Many companies PROBABLY do not want their employees to use AI for any calculations like this. So, in all of the above scenarios, skills in our Adv Excel class (and all of our Business Data Analytics classes) are still relevant.

Skills such as:
1. Advanced Excel (power query & pivot) & macros;
2. Data visualization (Tableau,Power BI & python w/ seaborn & matplotlib);
3. Data mining/RapidMiner, machine learning & data science;
4. Python & Jupyter notebook (data analytics & statistical libraries such as pandas, numpy);
5. Relational data models (Excel data model);
6. Graphic & statistical libraries (Seaborn,Matplotlib,Pandas, & Plotly).

Business Analytics, many of our SCM majors are BA minors. CIS courses in our BA minor:

Also, WMU offers new course on the intersection of AI and writing: As AI continues to grow in importance, more companies and potentially universities will likely establish executive roles such as VP of AI to oversee AI strategies…In the meantime, WMU is bringing together AI and the art of writing:

“One of the key aspects of AI is the interaction between human intelligence & the platform—humans assign writing tasks to the technology & the technology generates text. This course is really a new take, with evolving technology, on a very old interaction: speakers and listeners, writers & readers,” says Gogan.

How will AI impact your future?
AI @ WMU: A Deep Dive into the Resources:

If you’re ready to explore how writing can be used to understand the boundaries between human & AI and learn how you can leverage these emerging technologies to your benefit, this course is for you.

Is Python a must-have skill in the supply chain? Thousands of vacant jobs on LinkedIn say yes. A while back, I made these points about our CIS 2650 class (Programming for Data Analytics) and our Business Data Analytics minor in general. Do these points still largely apply? We think so.

CIS 2650 is not just a Python class, but instead a Python class for analytics. There is a difference there. In a traditional Python class, people teach Python straight for the whole semester with so much of syntax, data structure, software development, etc. That type of class is mostly designed for CIS and CS. What we do is different. It is Python in a popular analytics platform (more technically speaking, it is Python in Jupyter, which is an analytics platform that data science and business analytics programs do).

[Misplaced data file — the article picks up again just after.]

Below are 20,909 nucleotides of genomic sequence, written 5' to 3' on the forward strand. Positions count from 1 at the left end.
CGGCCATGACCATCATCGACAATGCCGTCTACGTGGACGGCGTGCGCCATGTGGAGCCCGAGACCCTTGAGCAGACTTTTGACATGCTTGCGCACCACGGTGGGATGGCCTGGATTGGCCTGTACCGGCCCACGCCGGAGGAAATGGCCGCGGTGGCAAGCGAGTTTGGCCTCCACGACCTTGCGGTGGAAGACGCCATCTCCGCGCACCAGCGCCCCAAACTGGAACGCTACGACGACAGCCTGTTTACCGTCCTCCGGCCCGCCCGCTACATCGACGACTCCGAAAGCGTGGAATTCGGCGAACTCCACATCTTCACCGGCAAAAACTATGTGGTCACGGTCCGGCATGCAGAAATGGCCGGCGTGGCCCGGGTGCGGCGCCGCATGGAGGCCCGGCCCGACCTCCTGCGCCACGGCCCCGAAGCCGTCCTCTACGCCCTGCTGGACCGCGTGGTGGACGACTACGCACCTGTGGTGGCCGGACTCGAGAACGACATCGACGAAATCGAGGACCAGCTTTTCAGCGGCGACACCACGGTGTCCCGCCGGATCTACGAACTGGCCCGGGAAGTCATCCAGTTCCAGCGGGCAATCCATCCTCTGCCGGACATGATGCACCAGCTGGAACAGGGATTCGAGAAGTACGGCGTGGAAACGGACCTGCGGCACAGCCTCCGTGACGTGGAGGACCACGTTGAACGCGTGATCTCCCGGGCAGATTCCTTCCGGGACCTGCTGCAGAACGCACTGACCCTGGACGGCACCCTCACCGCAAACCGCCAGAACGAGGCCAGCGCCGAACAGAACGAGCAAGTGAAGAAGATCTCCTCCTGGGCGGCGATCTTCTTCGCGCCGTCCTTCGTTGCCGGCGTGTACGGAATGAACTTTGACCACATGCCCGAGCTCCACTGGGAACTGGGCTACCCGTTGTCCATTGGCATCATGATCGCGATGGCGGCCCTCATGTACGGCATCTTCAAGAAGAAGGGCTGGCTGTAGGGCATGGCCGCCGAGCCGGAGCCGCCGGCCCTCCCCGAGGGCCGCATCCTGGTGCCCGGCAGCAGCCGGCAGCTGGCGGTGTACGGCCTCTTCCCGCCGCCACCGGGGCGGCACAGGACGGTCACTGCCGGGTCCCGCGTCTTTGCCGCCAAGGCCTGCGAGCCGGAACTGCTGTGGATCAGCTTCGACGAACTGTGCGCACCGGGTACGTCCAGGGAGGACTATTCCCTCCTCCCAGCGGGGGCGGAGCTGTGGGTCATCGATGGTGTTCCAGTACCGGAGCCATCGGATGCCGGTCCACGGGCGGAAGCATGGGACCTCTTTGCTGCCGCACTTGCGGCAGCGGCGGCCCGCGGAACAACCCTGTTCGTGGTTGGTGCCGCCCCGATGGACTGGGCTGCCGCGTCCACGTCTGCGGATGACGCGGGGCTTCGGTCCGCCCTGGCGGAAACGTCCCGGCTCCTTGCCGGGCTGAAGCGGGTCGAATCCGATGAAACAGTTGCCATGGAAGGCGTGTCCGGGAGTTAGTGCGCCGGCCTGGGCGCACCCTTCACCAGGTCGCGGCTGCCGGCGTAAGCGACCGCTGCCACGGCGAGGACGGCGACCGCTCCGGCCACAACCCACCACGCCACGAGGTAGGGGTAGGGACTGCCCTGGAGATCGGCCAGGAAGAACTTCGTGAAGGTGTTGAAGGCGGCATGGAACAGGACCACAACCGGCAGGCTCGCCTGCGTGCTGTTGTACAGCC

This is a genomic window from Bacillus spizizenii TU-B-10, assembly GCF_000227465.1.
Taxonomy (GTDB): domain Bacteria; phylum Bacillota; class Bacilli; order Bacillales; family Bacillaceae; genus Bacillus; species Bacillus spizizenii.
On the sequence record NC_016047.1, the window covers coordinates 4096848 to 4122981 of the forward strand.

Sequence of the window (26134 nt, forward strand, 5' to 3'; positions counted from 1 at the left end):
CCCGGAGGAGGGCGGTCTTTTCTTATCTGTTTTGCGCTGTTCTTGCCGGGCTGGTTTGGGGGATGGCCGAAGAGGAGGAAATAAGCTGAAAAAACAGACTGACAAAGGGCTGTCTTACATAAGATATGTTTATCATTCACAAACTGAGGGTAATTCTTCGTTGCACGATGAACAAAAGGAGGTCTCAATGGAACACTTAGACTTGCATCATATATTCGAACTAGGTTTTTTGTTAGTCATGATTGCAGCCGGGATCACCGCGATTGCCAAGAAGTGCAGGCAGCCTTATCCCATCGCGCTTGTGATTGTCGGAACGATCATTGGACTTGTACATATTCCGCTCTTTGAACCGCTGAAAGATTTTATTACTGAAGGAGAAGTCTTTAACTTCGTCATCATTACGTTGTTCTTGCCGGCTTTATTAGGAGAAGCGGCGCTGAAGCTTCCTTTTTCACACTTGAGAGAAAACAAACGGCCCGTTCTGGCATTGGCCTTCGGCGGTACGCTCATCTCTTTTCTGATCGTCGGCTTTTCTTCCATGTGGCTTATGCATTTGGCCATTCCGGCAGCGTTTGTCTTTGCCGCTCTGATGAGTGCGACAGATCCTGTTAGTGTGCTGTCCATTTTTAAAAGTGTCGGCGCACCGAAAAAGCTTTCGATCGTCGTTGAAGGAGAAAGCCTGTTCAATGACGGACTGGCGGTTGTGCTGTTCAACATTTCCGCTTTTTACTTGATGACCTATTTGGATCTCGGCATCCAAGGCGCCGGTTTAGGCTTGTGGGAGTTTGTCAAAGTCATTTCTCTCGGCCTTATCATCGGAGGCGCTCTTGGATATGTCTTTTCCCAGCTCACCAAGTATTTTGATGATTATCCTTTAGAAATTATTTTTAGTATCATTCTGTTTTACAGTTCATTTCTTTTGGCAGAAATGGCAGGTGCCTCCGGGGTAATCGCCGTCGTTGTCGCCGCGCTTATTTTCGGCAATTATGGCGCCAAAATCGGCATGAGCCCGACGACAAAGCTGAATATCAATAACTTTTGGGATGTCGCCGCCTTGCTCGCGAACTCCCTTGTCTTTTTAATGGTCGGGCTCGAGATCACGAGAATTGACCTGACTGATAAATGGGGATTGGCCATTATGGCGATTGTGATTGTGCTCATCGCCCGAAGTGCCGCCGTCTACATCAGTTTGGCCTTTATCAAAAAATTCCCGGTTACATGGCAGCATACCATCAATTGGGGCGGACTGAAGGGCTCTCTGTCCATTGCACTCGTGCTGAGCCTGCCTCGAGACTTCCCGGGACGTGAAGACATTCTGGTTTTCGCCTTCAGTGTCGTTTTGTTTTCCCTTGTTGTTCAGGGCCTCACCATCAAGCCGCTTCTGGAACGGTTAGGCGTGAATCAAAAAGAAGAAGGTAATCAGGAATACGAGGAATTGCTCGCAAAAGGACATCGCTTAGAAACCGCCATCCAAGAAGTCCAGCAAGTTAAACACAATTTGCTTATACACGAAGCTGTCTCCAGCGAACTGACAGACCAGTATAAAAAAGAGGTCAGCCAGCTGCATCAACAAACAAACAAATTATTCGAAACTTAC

·       We studied the top skills in analytics jobs & Python was among the top skills. 
·       The visualization libraries in Python can produce the kind of visualizations not available in Tableau & Power BI. Students will be able to differentiate themselves from other schools.  
·       Tableau & Power BI recently added Python or Python+Jupyter because certain Python analytics & visualization are not available in Tableau and Power BI. Using them together makes it a powerful analytics solution (e.g., the ability to transform visualization into implementable actions).  
·       All data scientists stress the importance of Python in analytics programs. Note, “data scientist” is one of the fastest growing career paths with escalating salaries because not enough people are good at this stuff.  
·       Python are “R” are both number one & two in analytics, but Python is easier to learn compared to R. 
·       Past experience in our SCM program (3+ semesters of experience in CIS 2650) shows that non-technical students (SCM, marketing, accounting, etc.) are able to handle the content that we designed. 
·       Python + Jupyter (or its variant) are used in Big Data (Hadoop, Microsoft Azure, Amazon AWS, etc.). It can also be used with/on SAP HANA, IoT, AI, Blockchain, and smart contracts to implement supply chain visibility, and other SC related solutions, etc.  

We believe the above points are still valid. Here is some evidence:
·       We studied the top skills in analytics jobs & Python was among the top skills. 
·       Python is among the top skills for data analysts (Skill number 4 in the list):
·       The visualization libraries in Python can produce the kind of visualizations not available in Tableau & Power BI. Students will be able to differentiate themselves from other schools.

How much Python do I need?

Will technology replace SCM jobs?

#python #supplychain #mooc #dataanalytics #bigdata